While Louise Rivera, mayor of Tamuning-Tumon-Harmon, can provide food to help the homeless individuals in her villages, she said, what these displaced residents really need is a safe place to stay.
The 2019 Point-In-Time homeless count showed there were 875 homeless individuals on Guam.
And of the hundreds, there are 27 in Tamuning and 15 in Tumon. While these numbers are fewer than other villages have reported, Rivera said, she's seen an increase in homeless individuals in her village.
Day after day, the mayor said, "we continue to see more and more that unfortunately get displaced from where they've been living."
According to Rivera, most individuals are left homeless after differences with family members.
Rivera has done what she can to assist these individuals, working with nonprofit organizations and the Guam Homeless Coalition to get the help they need.
She's also pleaded with the administration to help provide a place where these individuals can go.
"We cannot force them away, but we do want to help get them into some type of shelter and help them get the assistance that we offer as a community," she said.
Adelup and the Guam Housing and Urban Renewal Authority have said they're working to find a solution for the island's homeless population. In March, that focus was redoubled as COVID-19 reached Guam's shores and this population was noted to be at high risk of being exposed and exposing others.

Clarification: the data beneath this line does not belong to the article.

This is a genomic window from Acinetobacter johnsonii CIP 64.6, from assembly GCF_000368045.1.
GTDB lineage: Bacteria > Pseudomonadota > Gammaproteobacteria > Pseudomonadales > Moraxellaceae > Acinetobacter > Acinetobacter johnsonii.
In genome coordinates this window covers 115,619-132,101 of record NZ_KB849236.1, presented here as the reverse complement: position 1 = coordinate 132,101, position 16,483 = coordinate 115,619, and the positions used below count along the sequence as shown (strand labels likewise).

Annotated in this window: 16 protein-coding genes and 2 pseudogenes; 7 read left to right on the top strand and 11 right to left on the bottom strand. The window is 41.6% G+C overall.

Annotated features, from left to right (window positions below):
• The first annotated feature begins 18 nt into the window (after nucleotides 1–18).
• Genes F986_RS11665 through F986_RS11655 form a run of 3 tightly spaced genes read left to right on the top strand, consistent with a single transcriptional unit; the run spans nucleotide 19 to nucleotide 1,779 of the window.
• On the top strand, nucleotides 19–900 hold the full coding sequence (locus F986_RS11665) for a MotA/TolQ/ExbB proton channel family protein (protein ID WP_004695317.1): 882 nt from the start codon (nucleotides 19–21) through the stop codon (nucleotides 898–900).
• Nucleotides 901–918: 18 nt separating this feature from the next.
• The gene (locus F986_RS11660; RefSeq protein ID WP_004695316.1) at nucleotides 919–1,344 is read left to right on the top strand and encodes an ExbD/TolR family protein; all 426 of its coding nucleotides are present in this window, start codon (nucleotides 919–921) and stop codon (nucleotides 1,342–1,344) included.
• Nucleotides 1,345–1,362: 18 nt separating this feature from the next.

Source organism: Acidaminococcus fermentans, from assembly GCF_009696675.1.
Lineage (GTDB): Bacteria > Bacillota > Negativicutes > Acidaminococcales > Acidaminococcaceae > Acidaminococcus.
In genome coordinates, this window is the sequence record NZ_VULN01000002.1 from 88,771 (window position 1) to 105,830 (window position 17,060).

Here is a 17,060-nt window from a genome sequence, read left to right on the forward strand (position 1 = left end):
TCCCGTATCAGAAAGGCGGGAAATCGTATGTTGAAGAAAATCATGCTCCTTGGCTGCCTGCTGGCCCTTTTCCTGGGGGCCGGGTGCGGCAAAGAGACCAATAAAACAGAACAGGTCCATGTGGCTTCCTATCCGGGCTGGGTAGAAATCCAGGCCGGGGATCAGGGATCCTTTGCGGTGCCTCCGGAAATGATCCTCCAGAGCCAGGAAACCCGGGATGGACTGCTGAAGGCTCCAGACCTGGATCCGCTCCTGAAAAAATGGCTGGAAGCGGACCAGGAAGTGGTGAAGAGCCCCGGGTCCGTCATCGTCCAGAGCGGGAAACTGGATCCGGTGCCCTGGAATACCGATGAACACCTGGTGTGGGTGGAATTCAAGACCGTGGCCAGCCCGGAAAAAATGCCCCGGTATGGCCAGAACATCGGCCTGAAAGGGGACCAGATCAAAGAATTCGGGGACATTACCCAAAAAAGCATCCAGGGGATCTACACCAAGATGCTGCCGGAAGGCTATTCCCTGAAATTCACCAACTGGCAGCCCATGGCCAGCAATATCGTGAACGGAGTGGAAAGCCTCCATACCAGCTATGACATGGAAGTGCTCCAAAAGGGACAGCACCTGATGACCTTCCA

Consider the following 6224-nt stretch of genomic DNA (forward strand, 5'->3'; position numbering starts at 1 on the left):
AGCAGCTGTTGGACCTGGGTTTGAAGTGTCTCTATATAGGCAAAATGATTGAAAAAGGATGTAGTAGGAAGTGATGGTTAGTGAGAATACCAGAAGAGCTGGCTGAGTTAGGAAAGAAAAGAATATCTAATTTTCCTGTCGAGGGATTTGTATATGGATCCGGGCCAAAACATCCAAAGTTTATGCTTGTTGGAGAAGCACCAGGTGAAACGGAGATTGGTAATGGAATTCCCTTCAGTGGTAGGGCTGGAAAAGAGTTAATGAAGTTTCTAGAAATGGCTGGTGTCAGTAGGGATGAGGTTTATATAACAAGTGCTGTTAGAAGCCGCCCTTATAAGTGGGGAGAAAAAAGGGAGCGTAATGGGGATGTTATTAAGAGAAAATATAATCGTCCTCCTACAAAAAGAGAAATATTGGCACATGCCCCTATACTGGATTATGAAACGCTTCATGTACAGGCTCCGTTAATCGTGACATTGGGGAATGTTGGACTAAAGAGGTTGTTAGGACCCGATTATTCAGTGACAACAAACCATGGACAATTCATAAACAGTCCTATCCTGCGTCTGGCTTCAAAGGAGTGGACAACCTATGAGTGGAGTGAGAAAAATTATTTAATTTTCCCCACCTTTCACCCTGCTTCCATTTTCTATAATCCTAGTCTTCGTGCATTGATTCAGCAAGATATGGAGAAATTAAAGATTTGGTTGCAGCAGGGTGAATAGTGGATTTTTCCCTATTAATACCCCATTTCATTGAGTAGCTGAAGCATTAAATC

There was an effort to build a tent city at the Paseo de Susana in Hagåtña for the island's homeless shelter, but it was scrapped. The governor said last week the administration is trying to find a more permanent solution that will take the island beyond the COVID-19 response.
'I had no place to bring her'
In one park alone, Rivera said, there are about eight to 12 homeless people on a daily basis. Others take shelter in abandoned homes or buildings.
One recent night, she said, one individual – a senior citizen – stayed in the jungle close to where she used to live.
"I had no place to bring her," Rivera said.
With help from neighbors, the village was able to provide assistance, she said.
"There's a lot of good people out there, it's just an unfortunate circumstance that they fall into," Rivera said.
When people come and check on homeless people, they hide or run away, she added.
"We just try to assure them that we're here to help."